Be Patient With Their Signs Of A Highly Functional Alcoholic
Becoming an addict doesn’t happen overnight and neither does recovery. Every step of this journey is going to be a process. Getting sober takes time and staying sober does not often happen on the first try. How to help a drunk person? There will be good days and bad, but consistency in your patience, love, and support will go a long way. This brings us to the last tip for getting your loved one into a drug and alcohol treatment program.
Don’t Give Up
An intervention does not always guarantee admission to a treatment program. If your first conversation doesn’t appear to change anything, you can never know for sure the effect it will have on their head. It might take 2 or 20 attempts before you make a breakthrough and even once your loved one does enter a drug and alcohol treatment program, this does not guarantee long-term sobriety. Relapse is always a possibility. There may be times when your loved ones will want to give up themselves and they may need you to keep trying for the both of you. Don’t give up on the signs of a high functioning alcoholic. You and your love are powerful.
Signs And Symptoms Of A High Functioning Alcoholic
It is important to note that these signs of a high functioning alcoholic may not be obvious to a loved one or friend. This is because people can be skillful at hiding the signs of an issue with alcohol.
- Avoiding critical feedback about drinking patterns
- Blacking out from alcohol consumption
- Irritability and extreme mood swings
- Concealing alcohol consumption — for example, hiding empty bottles, covert drinking before events, drinking alone, and hiding alcohol
- Drinking substantial amounts of alcohol without appearing to be intoxicated
- Drinking during inappropriate situations, for example, at work
- Finishing other people’s drinks
- Feeling guilty or ashamed after periods of drinking
- Trying — and failing — to control alcohol consumption
- Experiencing strong cravings for alcohol when not drinking
- Drinking in potentially dangerous situations, for example, before driving
Warning Signs Of A High Functioning Alcoholic
Here are some warning signs of a high functioning alcoholic and signals that you need help according to VeryWellMind: 
- Are you the first one at the bar after work or do you pour yourself a drink the moment you come home from work?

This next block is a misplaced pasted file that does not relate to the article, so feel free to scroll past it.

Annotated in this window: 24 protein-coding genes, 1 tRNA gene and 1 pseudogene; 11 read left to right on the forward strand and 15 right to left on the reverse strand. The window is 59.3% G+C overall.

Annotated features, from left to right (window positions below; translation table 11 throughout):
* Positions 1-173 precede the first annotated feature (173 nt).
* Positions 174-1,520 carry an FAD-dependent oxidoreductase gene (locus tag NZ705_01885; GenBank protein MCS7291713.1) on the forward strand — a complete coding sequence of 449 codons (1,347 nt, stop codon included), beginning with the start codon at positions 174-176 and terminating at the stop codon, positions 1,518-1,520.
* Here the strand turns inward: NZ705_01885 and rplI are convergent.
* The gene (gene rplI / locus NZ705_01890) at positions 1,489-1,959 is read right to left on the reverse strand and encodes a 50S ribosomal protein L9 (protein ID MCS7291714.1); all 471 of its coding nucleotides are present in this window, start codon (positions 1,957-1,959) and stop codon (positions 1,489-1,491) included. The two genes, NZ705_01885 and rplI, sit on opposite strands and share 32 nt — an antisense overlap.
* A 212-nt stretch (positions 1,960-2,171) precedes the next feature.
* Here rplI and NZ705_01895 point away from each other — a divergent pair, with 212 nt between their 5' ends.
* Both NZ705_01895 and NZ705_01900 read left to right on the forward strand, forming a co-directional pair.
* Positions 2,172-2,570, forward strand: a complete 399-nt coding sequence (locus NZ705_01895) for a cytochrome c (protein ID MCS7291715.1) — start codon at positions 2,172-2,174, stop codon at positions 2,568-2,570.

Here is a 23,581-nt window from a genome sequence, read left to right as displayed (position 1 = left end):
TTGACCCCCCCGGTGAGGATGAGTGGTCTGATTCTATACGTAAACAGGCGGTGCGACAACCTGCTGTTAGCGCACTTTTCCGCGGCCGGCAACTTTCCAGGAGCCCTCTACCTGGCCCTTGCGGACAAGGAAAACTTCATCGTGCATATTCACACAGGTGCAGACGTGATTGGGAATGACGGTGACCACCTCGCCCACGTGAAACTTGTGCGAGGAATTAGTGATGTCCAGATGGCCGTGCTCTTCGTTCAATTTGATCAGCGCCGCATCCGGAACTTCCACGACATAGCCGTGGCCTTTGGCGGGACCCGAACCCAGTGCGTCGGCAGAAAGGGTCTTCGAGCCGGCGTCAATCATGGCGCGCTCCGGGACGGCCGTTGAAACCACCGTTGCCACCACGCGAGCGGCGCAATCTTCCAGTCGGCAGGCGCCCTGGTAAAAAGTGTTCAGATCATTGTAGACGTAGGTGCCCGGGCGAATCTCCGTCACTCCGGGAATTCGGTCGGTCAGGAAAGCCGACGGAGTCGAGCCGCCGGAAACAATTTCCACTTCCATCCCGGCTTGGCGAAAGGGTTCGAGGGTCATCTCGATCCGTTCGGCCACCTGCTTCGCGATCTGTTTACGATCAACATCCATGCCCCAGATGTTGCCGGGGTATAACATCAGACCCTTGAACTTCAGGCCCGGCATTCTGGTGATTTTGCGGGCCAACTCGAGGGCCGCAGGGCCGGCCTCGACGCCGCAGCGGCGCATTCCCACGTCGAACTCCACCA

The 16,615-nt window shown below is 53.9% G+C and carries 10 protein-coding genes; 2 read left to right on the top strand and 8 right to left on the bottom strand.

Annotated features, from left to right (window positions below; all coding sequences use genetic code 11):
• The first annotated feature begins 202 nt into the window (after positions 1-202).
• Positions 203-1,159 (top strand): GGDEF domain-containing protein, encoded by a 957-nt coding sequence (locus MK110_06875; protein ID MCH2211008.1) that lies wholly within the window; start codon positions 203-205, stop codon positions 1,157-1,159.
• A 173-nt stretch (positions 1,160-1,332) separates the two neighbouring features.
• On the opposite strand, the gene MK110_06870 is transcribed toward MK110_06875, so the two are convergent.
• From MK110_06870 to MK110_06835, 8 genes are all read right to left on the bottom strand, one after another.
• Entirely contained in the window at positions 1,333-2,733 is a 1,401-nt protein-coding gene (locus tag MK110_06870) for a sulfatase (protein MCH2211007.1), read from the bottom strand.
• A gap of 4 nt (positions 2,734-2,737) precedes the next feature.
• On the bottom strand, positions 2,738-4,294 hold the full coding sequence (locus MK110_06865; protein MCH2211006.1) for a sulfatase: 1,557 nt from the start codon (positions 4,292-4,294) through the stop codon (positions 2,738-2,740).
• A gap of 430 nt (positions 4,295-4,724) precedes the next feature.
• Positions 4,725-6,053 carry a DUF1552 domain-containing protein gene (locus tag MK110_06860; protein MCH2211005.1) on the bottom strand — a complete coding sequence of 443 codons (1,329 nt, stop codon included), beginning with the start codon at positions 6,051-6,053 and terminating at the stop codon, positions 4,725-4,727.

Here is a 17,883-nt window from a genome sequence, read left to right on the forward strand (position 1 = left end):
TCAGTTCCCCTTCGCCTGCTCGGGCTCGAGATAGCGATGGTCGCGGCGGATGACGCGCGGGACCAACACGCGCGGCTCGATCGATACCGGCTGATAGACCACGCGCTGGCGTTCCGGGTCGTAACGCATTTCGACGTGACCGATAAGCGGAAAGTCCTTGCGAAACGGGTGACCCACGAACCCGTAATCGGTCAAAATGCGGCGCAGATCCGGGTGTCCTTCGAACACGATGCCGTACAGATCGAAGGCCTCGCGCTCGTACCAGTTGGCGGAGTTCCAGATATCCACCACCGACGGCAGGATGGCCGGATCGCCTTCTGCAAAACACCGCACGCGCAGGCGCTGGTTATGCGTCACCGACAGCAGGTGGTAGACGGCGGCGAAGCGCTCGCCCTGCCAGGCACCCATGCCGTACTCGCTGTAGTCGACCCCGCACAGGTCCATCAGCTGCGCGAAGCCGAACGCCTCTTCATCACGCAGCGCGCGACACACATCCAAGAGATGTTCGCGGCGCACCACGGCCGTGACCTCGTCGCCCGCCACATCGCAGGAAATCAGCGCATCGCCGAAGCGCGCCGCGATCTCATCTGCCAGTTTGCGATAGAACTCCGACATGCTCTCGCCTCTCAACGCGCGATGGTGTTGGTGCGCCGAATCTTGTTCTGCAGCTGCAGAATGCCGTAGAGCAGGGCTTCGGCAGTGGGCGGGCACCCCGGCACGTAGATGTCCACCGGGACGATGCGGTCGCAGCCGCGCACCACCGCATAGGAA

- Do you get agitated, irritable, or nervous if a meeting or other occurrence prevents you from having a drink?
- Are there often times when you drink more or longer than you intended?
- Do you tend to joke about alcoholism? For example: “I’m a drunk, alcoholics go to meetings.”
- Do you constantly talk about drinking, or brag about stockpiling liquor so there’s “enough” alcohol available?
- Do you “drink” your meals or use mealtime as an excuse to start drinking?
- Have you engaged in any high-risk behaviors (even if you never got caught), including binge drinking, driving under the influence, drinking while caring for your children, or practicing unsafe sex?
- Has a loved one ever confronted you about drinking? Did it make you feel angry or irritated?
- Have you ever experienced an alcohol-related blackout, during which you could not remember parts of the night or how you got home?
- Has your drinking caused any relationship problems?
- Have you ever hidden your alcohol consumption?
- Do you experience symptoms of withdrawal when you’re not able to drink alcohol?
How To Help High Functioning Alcoholics?
Having social support is very powerful in addiction recovery. It can help recovering addicts stay motivated, be held accountable, or be relied on for practical assistance. You can also help someone in recovery by acting as a buffer in social situations. If you start to see any conflict or judgment coming from others, step in and change the subject or pull the person away by saying you need them in the other room.
If your loved one is suffering from the signs of a high functioning alcoholic or a substance abuse disorder and needs medical assistance on how to help a drunk person, contact a treatment center to get advice on how to get an alcoholic help. The best way to go about getting an addict admitted to a program is case by case and differs depending on a number of factors, but admissions specialists are professionals at walking you through this process.
If you think you or your loved one has a drug or alcohol addiction and you want to get them help or you want to learn the signs of a high functioning alcoholic, call We Level Up today.
 High-Functioning People with Alcohol Use Disorder – https://www.healthline.com/health/can-you-function-alcoholic
 How Families Can Help With Alcohol Addiction Recovery – Level Up Lake Worth
 What Is a Functional Alcoholic? – https://www.verywellmind.com/what-is-a-functional-alcoholic-67879